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Jacqueline Stoll v. Michael J. Astrue

May 20, 2011

JACQUELINE STOLL,
PLAINTIFF,
v.
MICHAEL J. ASTRUE, COMMISSIONER OF SOCIAL SECURITY, DEFENDANT.



The opinion of the court was delivered by: Dennis L. Beck United States Magistrate Judge

ORDER REGARDING PLAINTIFF'S SOCIAL SECURITY COMPLAINT

BACKGROUND

Plaintiff Jacqueline Stoll ("Plaintiff") seeks judicial review of a final decision of the Commissioner of Social Security ("Commissioner") denying her application for supplemental security income pursuant to Title XVI of the Social Security Act. The matter is currently before the Court on the parties' briefs, which were submitted, without oral argument, to the Honorable Dennis L. Beck, United States Magistrate Judge.

FACTS AND PRIOR PROCEEDINGS*fn1

Plaintiff filed her application on November 29, 2005, alleging disability since July 30, 2004, due to bipolar disorder, walking problems, obesity and back problems. AR 79-84, 103. After her application was denied initially and on reconsideration, Plaintiff requested a hearing before an Administrative Law Judge ("ALJ"). AR 44, 45, 66. ALJ Bert C. Hoffman, Jr., held a hearing on November 13, 2007, and issued a decision denying benefits on January 18, 2008. AR 14-23, 817-870. The Appeals Council denied review on April 28, 2010. AR 9-11.

Hearing Testimony

ALJ Hoffman held a hearing on November 13, 2007, in Fresno, California. Plaintiff appeared with her attorney, Melissa Proudian. Witness Loren Wiens also appeared and testified. AR 817.

Plaintiff testified that she was 37 years old at the time of hearing. She was 5 feet, 5 inches tall and weighed 250 pounds, though her normal weight was around 210. AR 820. She last weighed 210 three years ago and thought she gained weight because of her medications or because she soothes herself with food. AR 820. Plaintiff currently lives at Board & Care, a boarding home, and shares a room with a female roommate. AR 821. Her duties include wiping the tables after meal time, making her bed and keeping clothes off the floor in her room. She has lived there three years based on the recommendation of Loren Wiens, her psychologist. AR 822. Plaintiff does not have a driver's license and uses the bus for transportation. AR 823. She last worked in 2002 at the U.S. Army Commissary in Germany stocking shelves. AR 829.

Plaintiff completed the ninth grade and later received her GED. She attended an extension of the University of Maryland while living on an army base in Germany, though she didn't receive a degree. Plaintiff has also completed one year at Fresno City College. AR 823. She started in business management but changed her major to horticulture because business management was too difficult. AR 826. At the time of the hearing, Plaintiff was taking two classes. AR 826. She was in the disabled students program and has not used a note taker, but has requested additional time while taking a test. AR 827. Plaintiff was put on academic probation but her performance improved after her medication was changed. AR 828.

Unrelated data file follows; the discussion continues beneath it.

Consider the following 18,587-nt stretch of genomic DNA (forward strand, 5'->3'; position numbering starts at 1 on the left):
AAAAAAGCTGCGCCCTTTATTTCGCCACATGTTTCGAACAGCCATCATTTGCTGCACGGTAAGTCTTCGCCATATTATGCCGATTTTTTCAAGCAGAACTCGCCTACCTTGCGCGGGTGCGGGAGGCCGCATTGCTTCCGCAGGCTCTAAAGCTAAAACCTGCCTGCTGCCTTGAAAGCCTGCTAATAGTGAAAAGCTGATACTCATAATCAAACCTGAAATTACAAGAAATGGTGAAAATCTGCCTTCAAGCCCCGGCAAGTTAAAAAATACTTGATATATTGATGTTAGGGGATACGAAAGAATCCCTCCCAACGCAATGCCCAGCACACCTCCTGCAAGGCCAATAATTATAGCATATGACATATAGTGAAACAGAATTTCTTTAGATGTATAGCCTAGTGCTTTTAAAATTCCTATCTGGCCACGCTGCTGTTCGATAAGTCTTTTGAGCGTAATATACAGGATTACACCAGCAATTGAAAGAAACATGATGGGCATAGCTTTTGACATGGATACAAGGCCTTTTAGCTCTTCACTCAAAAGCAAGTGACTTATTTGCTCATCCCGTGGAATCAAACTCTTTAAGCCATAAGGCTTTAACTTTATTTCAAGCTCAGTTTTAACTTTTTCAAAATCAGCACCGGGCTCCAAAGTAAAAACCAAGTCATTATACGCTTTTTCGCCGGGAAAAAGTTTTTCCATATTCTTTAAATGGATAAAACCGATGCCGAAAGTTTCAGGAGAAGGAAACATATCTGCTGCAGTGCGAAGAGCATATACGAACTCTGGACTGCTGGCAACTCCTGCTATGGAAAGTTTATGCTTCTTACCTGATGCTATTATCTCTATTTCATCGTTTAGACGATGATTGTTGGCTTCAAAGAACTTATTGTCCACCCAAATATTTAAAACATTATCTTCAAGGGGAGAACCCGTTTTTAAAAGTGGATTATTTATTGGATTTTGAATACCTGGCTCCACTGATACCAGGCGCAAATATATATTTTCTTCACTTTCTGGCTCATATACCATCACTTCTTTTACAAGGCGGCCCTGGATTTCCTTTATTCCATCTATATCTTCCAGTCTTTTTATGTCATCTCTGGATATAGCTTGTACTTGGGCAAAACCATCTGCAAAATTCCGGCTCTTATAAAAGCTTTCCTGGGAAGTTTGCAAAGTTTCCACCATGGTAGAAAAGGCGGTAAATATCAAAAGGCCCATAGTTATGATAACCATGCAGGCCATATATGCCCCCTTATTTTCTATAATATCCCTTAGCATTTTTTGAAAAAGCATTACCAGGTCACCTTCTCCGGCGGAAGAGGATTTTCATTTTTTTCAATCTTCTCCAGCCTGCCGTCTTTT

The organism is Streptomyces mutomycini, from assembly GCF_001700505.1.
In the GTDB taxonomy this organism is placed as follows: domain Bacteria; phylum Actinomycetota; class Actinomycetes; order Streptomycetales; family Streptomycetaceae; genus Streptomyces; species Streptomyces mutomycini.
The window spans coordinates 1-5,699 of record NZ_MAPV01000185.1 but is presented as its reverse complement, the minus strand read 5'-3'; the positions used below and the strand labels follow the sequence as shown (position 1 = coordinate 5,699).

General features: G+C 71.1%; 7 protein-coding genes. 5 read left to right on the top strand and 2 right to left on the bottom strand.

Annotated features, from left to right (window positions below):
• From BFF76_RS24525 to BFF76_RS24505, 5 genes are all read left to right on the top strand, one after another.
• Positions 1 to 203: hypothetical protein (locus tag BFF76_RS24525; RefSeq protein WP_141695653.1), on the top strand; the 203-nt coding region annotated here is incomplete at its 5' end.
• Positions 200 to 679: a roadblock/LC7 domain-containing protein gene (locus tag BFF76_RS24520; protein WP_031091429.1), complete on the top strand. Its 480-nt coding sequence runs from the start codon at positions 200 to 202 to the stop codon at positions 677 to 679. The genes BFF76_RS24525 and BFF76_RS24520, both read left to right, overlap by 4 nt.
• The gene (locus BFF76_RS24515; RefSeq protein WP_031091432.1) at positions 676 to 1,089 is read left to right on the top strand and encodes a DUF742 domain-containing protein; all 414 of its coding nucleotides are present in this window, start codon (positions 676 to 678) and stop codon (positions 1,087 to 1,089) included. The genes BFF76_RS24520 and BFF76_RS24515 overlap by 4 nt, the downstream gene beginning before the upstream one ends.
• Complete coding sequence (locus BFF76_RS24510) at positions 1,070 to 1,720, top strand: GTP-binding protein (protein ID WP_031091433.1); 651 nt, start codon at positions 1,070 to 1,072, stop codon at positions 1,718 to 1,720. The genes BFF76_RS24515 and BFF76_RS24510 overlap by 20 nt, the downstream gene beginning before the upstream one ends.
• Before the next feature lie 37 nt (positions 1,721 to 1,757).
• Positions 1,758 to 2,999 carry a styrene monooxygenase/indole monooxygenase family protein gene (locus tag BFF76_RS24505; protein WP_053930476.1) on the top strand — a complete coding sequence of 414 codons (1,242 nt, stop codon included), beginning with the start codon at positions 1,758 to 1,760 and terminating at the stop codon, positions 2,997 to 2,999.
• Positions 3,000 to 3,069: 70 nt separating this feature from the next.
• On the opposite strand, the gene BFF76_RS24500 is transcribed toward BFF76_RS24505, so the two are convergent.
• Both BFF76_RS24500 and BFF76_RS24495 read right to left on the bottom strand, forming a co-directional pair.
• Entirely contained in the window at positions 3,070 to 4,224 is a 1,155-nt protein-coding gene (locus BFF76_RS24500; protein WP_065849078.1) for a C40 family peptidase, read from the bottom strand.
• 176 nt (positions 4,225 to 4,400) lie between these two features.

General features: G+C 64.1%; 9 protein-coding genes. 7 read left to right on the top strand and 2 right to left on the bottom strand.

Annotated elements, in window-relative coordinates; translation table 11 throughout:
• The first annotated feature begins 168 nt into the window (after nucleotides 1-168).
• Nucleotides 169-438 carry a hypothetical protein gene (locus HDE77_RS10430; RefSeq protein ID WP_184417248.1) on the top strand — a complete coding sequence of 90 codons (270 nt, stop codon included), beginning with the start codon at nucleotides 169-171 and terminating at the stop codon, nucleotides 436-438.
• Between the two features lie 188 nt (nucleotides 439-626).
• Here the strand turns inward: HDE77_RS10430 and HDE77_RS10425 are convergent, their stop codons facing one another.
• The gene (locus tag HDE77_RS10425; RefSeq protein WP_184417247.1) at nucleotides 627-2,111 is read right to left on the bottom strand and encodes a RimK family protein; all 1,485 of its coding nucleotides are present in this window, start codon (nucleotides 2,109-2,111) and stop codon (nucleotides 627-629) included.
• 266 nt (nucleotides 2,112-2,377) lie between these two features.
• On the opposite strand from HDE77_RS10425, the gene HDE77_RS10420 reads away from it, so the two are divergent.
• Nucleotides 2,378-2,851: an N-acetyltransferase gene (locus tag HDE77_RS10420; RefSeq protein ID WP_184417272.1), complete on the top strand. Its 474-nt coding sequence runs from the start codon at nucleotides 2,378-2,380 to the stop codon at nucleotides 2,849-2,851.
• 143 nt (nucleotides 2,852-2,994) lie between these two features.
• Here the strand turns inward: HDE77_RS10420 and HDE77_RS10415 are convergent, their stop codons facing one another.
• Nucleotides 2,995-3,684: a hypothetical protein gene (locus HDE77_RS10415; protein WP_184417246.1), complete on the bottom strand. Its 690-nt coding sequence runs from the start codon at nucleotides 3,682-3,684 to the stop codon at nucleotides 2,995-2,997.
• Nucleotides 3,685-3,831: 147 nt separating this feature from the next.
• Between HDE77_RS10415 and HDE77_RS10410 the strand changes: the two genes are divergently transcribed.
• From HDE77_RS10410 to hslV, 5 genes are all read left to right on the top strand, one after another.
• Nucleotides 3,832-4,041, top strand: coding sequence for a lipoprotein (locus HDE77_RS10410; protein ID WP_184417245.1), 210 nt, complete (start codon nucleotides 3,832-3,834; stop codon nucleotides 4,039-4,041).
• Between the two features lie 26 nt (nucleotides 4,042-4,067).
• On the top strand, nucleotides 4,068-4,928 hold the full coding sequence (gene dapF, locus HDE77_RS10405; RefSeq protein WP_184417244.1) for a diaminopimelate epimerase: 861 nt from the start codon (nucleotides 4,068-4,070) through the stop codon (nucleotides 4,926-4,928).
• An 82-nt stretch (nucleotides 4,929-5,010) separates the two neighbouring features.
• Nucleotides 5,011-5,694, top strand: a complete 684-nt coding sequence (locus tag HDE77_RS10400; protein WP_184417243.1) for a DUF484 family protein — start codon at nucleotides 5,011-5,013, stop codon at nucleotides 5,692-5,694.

Plaintiff does not have children or a boyfriend. She explained that she is "petrified" of men because her father abused her mentally and physically. AR 825. She also testified that her ex-husband abused her and that she could not forget about the abuse. AR 850.

Plaintiff is having problems with her post-traumatic stress disorder ("PTSD") and has bad dreams, gets nervous and has a "squeezing" feeling in her chest. AR 835. She also has anxiety and sporadic suicidal thoughts. AR 858. She did not think she could work because she has a problem with authority "apparently," and is very sensitive to criticism. Plaintiff also gets sad, irritable, annoyed easily and has trouble concentrating. She also has problems with her knees, stomach pains and headaches. AR 836-837. Plaintiff has back pain everyday and takes over-the-counter medication for it, though she wishes she could see a doctor. AR 839-840.

Plaintiff testified that she did not have problems sitting in a chair, but that she could only stand and walk long enough to get to school by bus and come back- about four to five hours. AR 840-841. She goes home immediately after school because she feels protected there. She sometimes feels like she should hide herself from the world. AR 841. Plaintiff has no trouble with personal hygiene or cleaning her room. AR 859-860.

Plaintiff's depression is sporadic and always changing. Her medications were changed and have recently started helping. AR 848. Plaintiff thought that she felt depressed, on average, for at least half of the month. AR 852. She has flashbacks of violence that can trigger depression. AR 852. On those days, she feels worthless and ends up watching movies and eating. AR 853. Plaintiff can keep up with the movie plot and her concentration is okay. She can watch two to three movies at a time. AR 854.

Plaintiff sees Loren Wiens about once a month for therapy, though she could go as much or as little as she wants. Mr. Wiens feels that she has the potential to work, but he has also seen her unstable at times. AR 843-844. Plaintiff would like to work with people. AR 844. She also goes to group therapy at school, twice a week. AR 847.

Plaintiff's parents live in Germany and she e-mails them almost everyday. She has a brother and sister but does not have a relationship with them. AR 844-845. Plaintiff is "somewhat" close to her roommate, but only because they live in the same room. For fun, they watch movies on television and go to The Dollar Store. AR 846.